What is an ETF?
You may have heard of the media hype over ETFs but may or may not know what they stand for or what role ETFs can play in your portfolio.
Well, today, we look into what these products are about and why we as investors should care.
ETFs stand for Exchange Traded Funds (ETF) and the first ETF in the United States was created by State Street Global Advisors in 1993 to track the S&P 500.
ETFs Track Indices
So the first key feature of an ETF is that it’s a type of financial product that tracks an index.
What’s an index, you ask?
An index is just a collection of securities: stocks or bonds and is rules based. For a stock index, the rules define which stocks can be included in the index and how much of each stock should be included i.e. the weight of each stock.
For example, S&P 500 is a stock market index that has stocks of 500 public companies. The weight of each stock in the index equals its market capitalization ( market capitalization = shares outstanding x price). The bigger the company, the more weight or influence it has in the index.
Now let’s come back to the ETFs. One ETF that tracks the S&P 500 index has ticker SPY. This ETF owns all the stocks listed in the S&P 500 Index and in the exact proportions specified by the index.
ETFs Are Transparent
Since an ETF tracks an index, you or I can easily check what is included in the index the ETF is tracking. Therefore, we know what’s in the ETF. That makes an ETF transparent.
On the other hand, consider for example a mutual fund where the portfolio manager decides which stocks to include and only reveals what’s included in the mutual fund at the end of the quarter when the fund manager is required by law to share the results and what the manager owns.
Let’s continue with the example of SPY. If you want to know which stocks are included in SPY, you could visit State Street Global Advisor site and see the holdings. I have included a partial snapshot from their site:
ETFs Are Tax Efficient
ETFs are also tax efficient when compared to mutual funds. This is more relevant when you invest in an ETF or a mutual fund in a taxable account.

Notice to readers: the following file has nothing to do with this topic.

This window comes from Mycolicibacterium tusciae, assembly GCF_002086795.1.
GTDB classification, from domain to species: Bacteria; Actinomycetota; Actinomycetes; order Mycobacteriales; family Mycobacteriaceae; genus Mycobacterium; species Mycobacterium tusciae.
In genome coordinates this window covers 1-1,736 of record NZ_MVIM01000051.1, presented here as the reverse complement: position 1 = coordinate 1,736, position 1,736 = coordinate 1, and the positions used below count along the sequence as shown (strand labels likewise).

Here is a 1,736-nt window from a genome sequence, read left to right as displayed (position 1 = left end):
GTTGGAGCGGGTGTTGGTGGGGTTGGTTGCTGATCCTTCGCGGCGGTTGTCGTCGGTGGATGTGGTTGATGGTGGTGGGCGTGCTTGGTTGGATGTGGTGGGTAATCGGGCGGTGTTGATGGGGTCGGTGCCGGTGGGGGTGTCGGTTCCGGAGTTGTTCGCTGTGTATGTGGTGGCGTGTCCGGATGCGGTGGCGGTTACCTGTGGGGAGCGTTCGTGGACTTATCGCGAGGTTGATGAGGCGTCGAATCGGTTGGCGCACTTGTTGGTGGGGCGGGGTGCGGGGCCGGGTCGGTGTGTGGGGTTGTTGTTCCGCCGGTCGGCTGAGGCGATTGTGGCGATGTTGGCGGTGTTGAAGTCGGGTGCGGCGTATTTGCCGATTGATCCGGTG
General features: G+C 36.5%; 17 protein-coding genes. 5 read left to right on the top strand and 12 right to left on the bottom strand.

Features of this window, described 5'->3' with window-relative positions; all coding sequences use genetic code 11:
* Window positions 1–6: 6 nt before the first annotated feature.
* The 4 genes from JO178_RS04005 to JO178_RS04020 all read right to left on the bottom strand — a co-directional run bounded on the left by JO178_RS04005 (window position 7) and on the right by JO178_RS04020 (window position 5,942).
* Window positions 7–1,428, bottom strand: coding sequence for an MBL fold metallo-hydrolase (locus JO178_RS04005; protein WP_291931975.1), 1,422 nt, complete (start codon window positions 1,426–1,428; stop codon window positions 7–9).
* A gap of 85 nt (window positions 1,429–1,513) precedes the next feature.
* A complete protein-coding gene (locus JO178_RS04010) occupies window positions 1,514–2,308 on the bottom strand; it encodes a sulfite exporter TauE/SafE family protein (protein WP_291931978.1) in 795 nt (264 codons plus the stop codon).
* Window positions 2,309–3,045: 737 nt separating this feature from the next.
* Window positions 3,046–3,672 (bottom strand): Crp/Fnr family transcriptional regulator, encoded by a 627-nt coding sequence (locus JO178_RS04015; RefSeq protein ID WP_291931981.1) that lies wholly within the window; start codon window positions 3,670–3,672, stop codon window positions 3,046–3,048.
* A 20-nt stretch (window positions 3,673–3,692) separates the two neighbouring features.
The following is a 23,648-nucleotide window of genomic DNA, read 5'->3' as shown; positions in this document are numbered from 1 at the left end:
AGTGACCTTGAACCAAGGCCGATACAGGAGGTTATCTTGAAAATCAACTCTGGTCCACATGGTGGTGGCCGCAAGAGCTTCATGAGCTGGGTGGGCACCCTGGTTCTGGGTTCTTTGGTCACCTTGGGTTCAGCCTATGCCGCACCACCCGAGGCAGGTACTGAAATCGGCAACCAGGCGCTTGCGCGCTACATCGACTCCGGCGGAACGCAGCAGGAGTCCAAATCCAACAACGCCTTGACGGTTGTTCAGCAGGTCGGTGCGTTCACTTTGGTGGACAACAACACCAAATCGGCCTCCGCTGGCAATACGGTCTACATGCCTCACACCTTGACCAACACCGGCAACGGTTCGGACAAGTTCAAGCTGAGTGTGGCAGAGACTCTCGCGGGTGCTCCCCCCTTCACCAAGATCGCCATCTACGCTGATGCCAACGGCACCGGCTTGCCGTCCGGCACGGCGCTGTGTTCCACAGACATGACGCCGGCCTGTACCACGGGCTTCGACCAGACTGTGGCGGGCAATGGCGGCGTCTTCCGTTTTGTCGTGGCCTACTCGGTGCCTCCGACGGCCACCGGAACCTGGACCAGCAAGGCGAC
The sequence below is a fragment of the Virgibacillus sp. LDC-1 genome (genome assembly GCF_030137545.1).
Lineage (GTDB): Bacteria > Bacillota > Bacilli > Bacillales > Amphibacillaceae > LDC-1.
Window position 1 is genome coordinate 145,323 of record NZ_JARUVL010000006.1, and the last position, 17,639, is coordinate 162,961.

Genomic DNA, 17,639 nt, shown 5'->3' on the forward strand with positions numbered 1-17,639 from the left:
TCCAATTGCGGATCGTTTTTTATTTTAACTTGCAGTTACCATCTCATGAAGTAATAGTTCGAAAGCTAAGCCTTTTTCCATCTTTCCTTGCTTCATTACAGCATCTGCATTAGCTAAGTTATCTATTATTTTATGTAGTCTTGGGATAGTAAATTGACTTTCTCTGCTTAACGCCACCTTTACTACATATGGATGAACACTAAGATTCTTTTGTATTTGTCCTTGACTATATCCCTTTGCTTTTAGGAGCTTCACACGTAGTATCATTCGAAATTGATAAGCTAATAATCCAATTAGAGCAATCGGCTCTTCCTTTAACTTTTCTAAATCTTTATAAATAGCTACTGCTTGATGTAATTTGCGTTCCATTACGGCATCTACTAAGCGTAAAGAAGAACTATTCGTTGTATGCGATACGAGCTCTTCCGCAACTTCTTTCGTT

There are 2 key reasons why ETFs are more tax efficient than mutual funds:
- Low turnover
- In-kind redemption
Since ETFs track an index and the index doesn't change often, ETFs don't buy or sell (also called turnover) that often when compared to a mutual fund. As a result, you are not hit by taxable capital gains as often as you would with a mutual fund.
Mutual funds generally have high turnover. In a mutual fund, the portfolio manager may buy and sell often to try and outperform the market. Therefore, you, as an investor, get hit by taxable capital gains distributions and if you hold the fund in a taxable account, you have to pay the tax.
ETFs follow a process known as “in-kind” redemption which basically means that retail investors don’t get hit by capital gains distributions when new shares are created or destroyed. You sell your ETF just like you would a stock and pay tax on any gain you may have when you sell the ETF.
That’s not the case with mutual funds where fund managers issue capital gains distributions for a variety of reasons. And if you hold the mutual fund in a taxable account, you may pay tax even if you don’t sell the fund shares.
For example, say several investors want out of a mutual fund where you are an investor. These investors sell their shares to the mutual fund company which reduces the share count and returns cash. But, in order to come up with the cash, the portfolio manager of the fund generally has to sell appreciated stock to pay those investors who want out. Any capital gains is then distributed among the remaining investors like you who, unfortunately, have to pay tax on this distribution.
ETFs Offer Diversification At Low Cost
Low Expense Ratios
The other cool benefit of ETFs is the benefit of diversification at a low cost. Since ETFs track an index which is a collection of many stocks, you can spread your wealth in many stocks just by investing in an ETF.